Funeral Pyres at the Harishchandra Ghat at Varanasi (c) margieparikh

Funeral Pyres at the Harshchandra Ghat at Varanasi (c) margieparikh

We lost someone to death. The deceased had been weak for a while. I had paid a visit to the family on Sunday morning. He was lying peacefully on the bed, asleep then. The next evening, he was a ‘body’, lying on the floor. Whatever we knew of him as ‘him’ had gone. What was happening now was for the living.

I thought for a while about death. I don’t believe that thinking about death is morbid. On the contrary, avoiding thoughts about death seems defensive. Like all contradictions, how can we savor life fully without being aware of death? Inevitability of death adds enthusiasm to one’s embrace of life. I wouldn’t confuse that with impulsiveness and recklessness in the face of death. I value my living moments more since I know they are numbered and depleting.

I do not know when and how I will die. But I surely wish that my life would prepare me and the ones near me for my departure without fuss. I don’t think much of a bucket list because doing to-do things is easy. Finishing business with people is tough. I would like to meet some people again before I am gone. But they also should want to meet me. Now, how does one make *that* happen?


12 thoughts on “Death

  1. urmi shah says:

    Your reflections are right. But this awareness should remain constant once it is experienced; or else it will be “shmashana vairagya”.


  2. Subhash Yadav says:

    A rational indian view of death :

    We all have two beings. One being is with motor organs and is born out of the mother’s womb. This degenerates and perishes. It dwells in the physical world, bhoga loka, and is in temporal captivity. What we call as death is the destruction of this being.

    Our other being is born in minds and dwells in minds. This is paraloka. When a child grows up enough to do discriminatory deeds, s/he acquires a being in paraloka. This never perishes, but shines or fades away like stars. Our being in paraloka is a cluster of deeds of our physical being in bhoga loka.

    Paraloka in a way is the collective memory of our family, relatives, society and the nation. If you lead an exemplary life in bhoga loka, your live as an immortal in paraloka.(Kabir, Meera, Gangasati, Ghalib are no more in bhogaloka, but they shine like stars in our paraloka, and are immortal in this sense)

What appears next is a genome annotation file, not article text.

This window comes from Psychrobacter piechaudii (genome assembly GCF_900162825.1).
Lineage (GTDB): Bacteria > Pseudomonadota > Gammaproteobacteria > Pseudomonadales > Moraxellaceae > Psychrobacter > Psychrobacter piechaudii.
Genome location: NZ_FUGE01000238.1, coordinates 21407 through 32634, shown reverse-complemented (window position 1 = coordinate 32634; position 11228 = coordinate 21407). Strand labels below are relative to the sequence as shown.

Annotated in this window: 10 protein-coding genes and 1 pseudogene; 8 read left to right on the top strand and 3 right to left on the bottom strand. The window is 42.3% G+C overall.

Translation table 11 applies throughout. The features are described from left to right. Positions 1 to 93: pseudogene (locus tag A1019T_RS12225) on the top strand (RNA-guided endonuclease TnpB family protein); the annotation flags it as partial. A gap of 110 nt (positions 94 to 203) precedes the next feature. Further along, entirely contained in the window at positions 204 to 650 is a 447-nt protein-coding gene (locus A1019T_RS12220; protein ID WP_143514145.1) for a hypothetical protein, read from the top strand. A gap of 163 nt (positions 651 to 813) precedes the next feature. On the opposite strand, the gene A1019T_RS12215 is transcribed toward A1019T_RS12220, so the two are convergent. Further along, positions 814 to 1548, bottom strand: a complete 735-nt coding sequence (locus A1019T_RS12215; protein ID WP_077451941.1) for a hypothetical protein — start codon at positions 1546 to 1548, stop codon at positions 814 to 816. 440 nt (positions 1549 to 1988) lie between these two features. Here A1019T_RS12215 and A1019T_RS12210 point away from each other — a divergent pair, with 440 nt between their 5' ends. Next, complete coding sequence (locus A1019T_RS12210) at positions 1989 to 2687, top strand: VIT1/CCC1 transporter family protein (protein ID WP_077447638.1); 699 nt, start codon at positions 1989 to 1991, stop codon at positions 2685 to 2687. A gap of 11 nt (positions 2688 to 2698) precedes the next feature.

Our being with motor organs, the physical body is an instrument for improving our careers in paraloka, rather than bhogaloka. A sense of contentment with our deeds done in bhogaloka obliterates the burden of a perishing body.

    A good death is with this sense of contentment of having created a star (our being in the collective memory) for ourself in paraloka which will shine at least for some time even after we have physically disappeared.

    History is the narrative of bhogaloka. Itihasa is the narrative of paraloka.


    • … will I ever come across something you write that I don’t agree with?? 😀


      • Subhash Yadav says:

        Thanks M;am for the comment.
        This is an extract from an article by Prof. Navjyoti Singh titled, “Sense of Past : Itihasa v/s History. I had read it long back and while reading your blog today it just popped up. Thanks for raising a range of eternal questions which any sincere student of life is concerned with.

        It seems that I finished my MBA quite early. This was the right time to attend your classes !!


        • …but I am amazed, Subhash, at your ability to quote from what you have read long back. Something I just can never do.